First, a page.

The Gravity Project | Melbourne International Jazz Festival

The Gravity Project | Melbourne International Jazz FestivalThe Melbourne International Jazz Festival opened at The Jazzlab with Paul Grabowsky’s The Gravity Project, so named because different musical traditions and forms are held together by mutual attraction. This collaboration, a ‘transcultural musical dialogue’ was presented by six Australian and two Japanese musicians: Grabowsky on piano with Aaron Choulai on electronics/laptop, Masaki Nakamura on shakuhachi, Kuniko Obina on koto, Rob Burke playing saxophone, Niran Dasika on trumpet, Marty Holoubek on bass and James McClean on drums.

Grabowsky played piano and occasionally conducted the group in a concert that drew on a traditional Japanese, western classical, jazz and contemporary electronic beat and HipHop influences. The song titles are informed by Japanese film, literature and cuisine.  

The opening piece, Takeshi Beats (a play on name of name of famed Japanese actor, director and TV star ‘Beat’ Takeshi Kitano), the effect was one of being trapped in music, or in peak hour Tokyo traffic in its mash-up of contrasting different musical styles and seemed more like a sound check jam than an integrated flow.

However, this was a scene-setter for the following Tokyo Overpass, inspired by author Haruki Murakami’s opus 1Q84 where the protagonist, a female assassin, abandons her taxi midst a traffic jam and clambers down a ladder to a parallel universe. In this atmospheric and slow-moving musical landscape, a genuine East-West fusion was achieved by the chordal harmonies transporting the audience to another world beyond the binary of traditional and modern musical forms. 

The fast tempo piece Plum Rain pushed the conceptual envelope further, combining Aaron Choulai’s thoughtful electronics with the striking attack of Shakuhachi master Masaki Nakamura, playing the Japanese flute almost like a trombone at times, and the intensely focused cameo of koto virtuoso Kuniko Obina. Both Masaki and Kuniko were dressed in traditional Japanese clothes, contrasting with the casually besuited, pork pie and baseball-hatted and sneaker-attired westerners. This visual statement at times semed reflected in the musical exploration; there were moments when it looked like the Japanese musicians were patiently waiting their turns to perform the orchestrated charts on the music stands.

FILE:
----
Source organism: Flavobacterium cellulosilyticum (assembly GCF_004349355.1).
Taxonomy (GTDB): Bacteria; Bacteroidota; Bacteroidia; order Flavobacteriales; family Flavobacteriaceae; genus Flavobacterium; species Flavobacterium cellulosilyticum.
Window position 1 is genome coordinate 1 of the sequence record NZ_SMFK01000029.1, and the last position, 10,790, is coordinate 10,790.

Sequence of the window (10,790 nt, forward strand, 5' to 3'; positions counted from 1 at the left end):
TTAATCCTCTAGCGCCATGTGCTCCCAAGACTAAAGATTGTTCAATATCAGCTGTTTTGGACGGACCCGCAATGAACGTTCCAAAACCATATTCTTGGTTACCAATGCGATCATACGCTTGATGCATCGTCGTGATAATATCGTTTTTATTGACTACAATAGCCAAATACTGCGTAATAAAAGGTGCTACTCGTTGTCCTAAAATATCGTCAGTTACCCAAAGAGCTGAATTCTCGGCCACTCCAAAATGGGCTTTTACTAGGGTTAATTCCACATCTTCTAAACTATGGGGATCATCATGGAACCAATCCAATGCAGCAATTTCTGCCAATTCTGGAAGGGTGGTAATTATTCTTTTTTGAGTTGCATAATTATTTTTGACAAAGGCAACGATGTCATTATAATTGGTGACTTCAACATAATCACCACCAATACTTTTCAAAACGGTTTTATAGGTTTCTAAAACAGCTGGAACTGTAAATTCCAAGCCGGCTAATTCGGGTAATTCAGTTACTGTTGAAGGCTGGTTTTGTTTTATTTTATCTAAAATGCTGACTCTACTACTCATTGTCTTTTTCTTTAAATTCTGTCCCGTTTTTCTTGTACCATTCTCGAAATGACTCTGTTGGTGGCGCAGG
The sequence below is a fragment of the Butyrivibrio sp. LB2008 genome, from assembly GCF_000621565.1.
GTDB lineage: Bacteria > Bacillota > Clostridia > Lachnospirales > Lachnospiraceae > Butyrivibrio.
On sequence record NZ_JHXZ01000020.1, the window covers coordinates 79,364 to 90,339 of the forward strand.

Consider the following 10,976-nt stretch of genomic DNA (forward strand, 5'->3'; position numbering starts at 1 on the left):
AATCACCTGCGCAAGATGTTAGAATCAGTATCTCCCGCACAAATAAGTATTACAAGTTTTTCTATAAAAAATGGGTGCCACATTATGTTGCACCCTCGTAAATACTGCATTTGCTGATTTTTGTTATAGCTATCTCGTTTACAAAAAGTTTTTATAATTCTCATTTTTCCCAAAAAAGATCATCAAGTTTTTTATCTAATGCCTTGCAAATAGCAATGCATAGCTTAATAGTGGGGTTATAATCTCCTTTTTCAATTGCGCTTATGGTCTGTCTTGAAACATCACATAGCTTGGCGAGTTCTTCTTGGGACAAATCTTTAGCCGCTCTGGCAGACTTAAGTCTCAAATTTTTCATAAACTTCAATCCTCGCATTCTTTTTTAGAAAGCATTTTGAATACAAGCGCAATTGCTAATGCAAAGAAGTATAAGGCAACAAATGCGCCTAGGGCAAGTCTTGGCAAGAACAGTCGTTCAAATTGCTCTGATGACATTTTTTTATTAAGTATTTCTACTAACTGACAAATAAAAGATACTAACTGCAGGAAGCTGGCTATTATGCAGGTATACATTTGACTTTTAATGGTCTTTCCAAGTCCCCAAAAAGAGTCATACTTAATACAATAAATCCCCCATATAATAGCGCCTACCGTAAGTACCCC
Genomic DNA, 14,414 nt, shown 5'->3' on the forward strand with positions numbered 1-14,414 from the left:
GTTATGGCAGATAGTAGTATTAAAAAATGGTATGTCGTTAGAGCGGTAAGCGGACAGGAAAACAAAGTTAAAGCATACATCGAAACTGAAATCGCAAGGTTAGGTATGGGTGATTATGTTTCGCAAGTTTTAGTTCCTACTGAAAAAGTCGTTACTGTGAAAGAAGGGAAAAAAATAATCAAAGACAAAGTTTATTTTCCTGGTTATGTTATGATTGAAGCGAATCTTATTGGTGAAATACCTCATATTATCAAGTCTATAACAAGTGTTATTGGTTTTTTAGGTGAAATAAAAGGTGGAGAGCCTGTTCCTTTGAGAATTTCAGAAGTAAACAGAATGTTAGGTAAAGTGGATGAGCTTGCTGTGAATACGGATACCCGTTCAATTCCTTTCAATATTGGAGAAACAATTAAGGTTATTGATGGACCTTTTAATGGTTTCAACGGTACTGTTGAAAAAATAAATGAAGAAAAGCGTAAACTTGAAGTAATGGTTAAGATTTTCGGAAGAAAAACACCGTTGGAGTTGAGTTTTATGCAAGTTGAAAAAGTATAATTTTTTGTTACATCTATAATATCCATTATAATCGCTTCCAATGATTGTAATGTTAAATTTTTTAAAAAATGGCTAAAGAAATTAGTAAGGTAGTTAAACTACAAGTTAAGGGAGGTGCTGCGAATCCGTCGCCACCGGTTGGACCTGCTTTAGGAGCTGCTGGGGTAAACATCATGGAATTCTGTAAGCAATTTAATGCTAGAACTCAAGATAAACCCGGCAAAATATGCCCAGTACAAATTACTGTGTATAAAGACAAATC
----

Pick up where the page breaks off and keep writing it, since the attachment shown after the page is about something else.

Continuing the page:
The virtuosic traditional Japanese playing was riveting but often musical segments fluctuated with almost cognitive jolts when the score returned to the conventional jazz form, at times the brass section creatied a familiar big band sound. The best snippets of collaborative musical conversation occurred in the middle part of the concert, leading into the spirited closing tune Vinegar (dedicated to its critical role in sushi flavouring) featuring a ‘wasabi’ piano closure that saw Choulai swapping his computer for his first instrument of the night. Special mention also goes to Marty Holoubek whipping his electric bass and playing a pivotal role in sensitively and joyfully combining the musical traditions of the ensemble.

The Gravity Project performance of just over an hour left the audience applauding for more and the jazz ensemble, minus the Japanese musicians, reappeared for an encore in conventional jazz mode that allowed bassist Holoubek, saxophonist Rob Burke and trumpeter Niran Dasika to stretch their playing beyond the limits of the orchestration.

Overall The Gravity Project felt like the musical equivalent of pins and needles or restless legs: itchy, kinetic, relentless and over-crowded. The occasional hiss of the coffee machine at the bar fitted into the soundscape perfectly. It was music of the intellect rather than the heart.

The Gravity Project has been recorded in Japan (produced by Aaron Choulai, now resident in Tokyo) and is due for release next month to be followed by an eleven-city tour of Japan. With the benefit of experience gained from these performances it’s to be expected that this lived musical collaboration will journey closer to its aim of becoming a truly transcultural dialogue.

 

2018 Melbourne International Jazz Festival
The Gravity Project

Venue: The Jazzlab | 27 Leslie Street, Brunswick VIC
Dates: 1 June 2018
Tickets: $43 – $48
Bookings: melbournejazz.com

 

 

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